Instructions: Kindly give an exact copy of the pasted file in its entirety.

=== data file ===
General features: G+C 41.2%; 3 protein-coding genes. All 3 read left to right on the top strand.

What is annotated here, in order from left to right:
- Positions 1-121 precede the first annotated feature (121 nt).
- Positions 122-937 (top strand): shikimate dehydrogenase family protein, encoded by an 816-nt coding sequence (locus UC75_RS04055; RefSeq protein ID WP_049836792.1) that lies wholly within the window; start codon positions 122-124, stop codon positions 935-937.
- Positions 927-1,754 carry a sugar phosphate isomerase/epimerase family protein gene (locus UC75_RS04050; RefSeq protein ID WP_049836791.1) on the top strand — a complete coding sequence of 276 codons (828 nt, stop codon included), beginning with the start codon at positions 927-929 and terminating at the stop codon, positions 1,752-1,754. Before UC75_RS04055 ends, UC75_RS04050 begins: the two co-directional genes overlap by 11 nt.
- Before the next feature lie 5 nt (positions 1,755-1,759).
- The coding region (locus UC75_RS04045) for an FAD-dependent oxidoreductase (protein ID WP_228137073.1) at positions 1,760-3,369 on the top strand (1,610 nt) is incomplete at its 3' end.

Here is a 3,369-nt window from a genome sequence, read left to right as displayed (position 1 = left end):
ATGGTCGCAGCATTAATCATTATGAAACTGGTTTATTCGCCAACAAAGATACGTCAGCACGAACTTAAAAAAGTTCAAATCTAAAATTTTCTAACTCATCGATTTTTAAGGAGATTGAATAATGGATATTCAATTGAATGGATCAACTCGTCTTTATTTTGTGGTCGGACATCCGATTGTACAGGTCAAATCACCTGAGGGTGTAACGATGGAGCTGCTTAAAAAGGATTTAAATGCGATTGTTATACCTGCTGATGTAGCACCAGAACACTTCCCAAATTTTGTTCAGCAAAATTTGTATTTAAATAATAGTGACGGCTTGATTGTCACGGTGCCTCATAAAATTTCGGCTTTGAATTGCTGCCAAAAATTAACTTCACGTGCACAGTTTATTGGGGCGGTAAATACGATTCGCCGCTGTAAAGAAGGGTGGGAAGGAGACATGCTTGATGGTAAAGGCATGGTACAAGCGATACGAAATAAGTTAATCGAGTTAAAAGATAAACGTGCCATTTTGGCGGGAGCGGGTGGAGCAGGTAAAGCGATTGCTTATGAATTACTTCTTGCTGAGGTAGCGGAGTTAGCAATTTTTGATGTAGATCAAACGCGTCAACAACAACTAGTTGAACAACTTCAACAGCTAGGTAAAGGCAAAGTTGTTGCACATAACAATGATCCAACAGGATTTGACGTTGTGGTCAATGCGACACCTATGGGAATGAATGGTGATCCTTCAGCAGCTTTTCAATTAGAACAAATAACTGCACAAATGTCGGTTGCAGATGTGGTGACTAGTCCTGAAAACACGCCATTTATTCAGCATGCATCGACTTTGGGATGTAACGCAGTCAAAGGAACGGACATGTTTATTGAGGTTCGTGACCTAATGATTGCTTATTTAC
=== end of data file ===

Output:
General features: G+C 41.2%; 3 protein-coding genes. All 3 read left to right on the top strand.

What is annotated here, in order from left to right:
- Positions 1-121 precede the first annotated feature (121 nt).
- Positions 122-937 (top strand): shikimate dehydrogenase family protein, encoded by an 816-nt coding sequence (locus UC75_RS04055; RefSeq protein ID WP_049836792.1) that lies wholly within the window; start codon positions 122-124, stop codon positions 935-937.
- Positions 927-1,754 carry a sugar phosphate isomerase/epimerase family protein gene (locus UC75_RS04050; RefSeq protein ID WP_049836791.1) on the top strand — a complete coding sequence of 276 codons (828 nt, stop codon included), beginning with the start codon at positions 927-929 and terminating at the stop codon, positions 1,752-1,754. Before UC75_RS04055 ends, UC75_RS04050 begins: the two co-directional genes overlap by 11 nt.
- Before the next feature lie 5 nt (positions 1,755-1,759).
- The coding region (locus UC75_RS04045) for an FAD-dependent oxidoreductase (protein ID WP_228137073.1) at positions 1,760-3,369 on the top strand (1,610 nt) is incomplete at its 3' end.

Here is a 3,369-nt window from a genome sequence, read left to right as displayed (position 1 = left end):
ATGGTCGCAGCATTAATCATTATGAAACTGGTTTATTCGCCAACAAAGATACGTCAGCACGAACTTAAAAAAGTTCAAATCTAAAATTTTCTAACTCATCGATTTTTAAGGAGATTGAATAATGGATATTCAATTGAATGGATCAACTCGTCTTTATTTTGTGGTCGGACATCCGATTGTACAGGTCAAATCACCTGAGGGTGTAACGATGGAGCTGCTTAAAAAGGATTTAAATGCGATTGTTATACCTGCTGATGTAGCACCAGAACACTTCCCAAATTTTGTTCAGCAAAATTTGTATTTAAATAATAGTGACGGCTTGATTGTCACGGTGCCTCATAAAATTTCGGCTTTGAATTGCTGCCAAAAATTAACTTCACGTGCACAGTTTATTGGGGCGGTAAATACGATTCGCCGCTGTAAAGAAGGGTGGGAAGGAGACATGCTTGATGGTAAAGGCATGGTACAAGCGATACGAAATAAGTTAATCGAGTTAAAAGATAAACGTGCCATTTTGGCGGGAGCGGGTGGAGCAGGTAAAGCGATTGCTTATGAATTACTTCTTGCTGAGGTAGCGGAGTTAGCAATTTTTGATGTAGATCAAACGCGTCAACAACAACTAGTTGAACAACTTCAACAGCTAGGTAAAGGCAAAGTTGTTGCACATAACAATGATCCAACAGGATTTGACGTTGTGGTCAATGCGACACCTATGGGAATGAATGGTGATCCTTCAGCAGCTTTTCAATTAGAACAAATAACTGCACAAATGTCGGTTGCAGATGTGGTGACTAGTCCTGAAAACACGCCATTTATTCAGCATGCATCGACTTTGGGATGTAACGCAGTCAAAGGAACGGACATGTTTATTGAGGTTCGTGACCTAATGATTGCTTATTTAC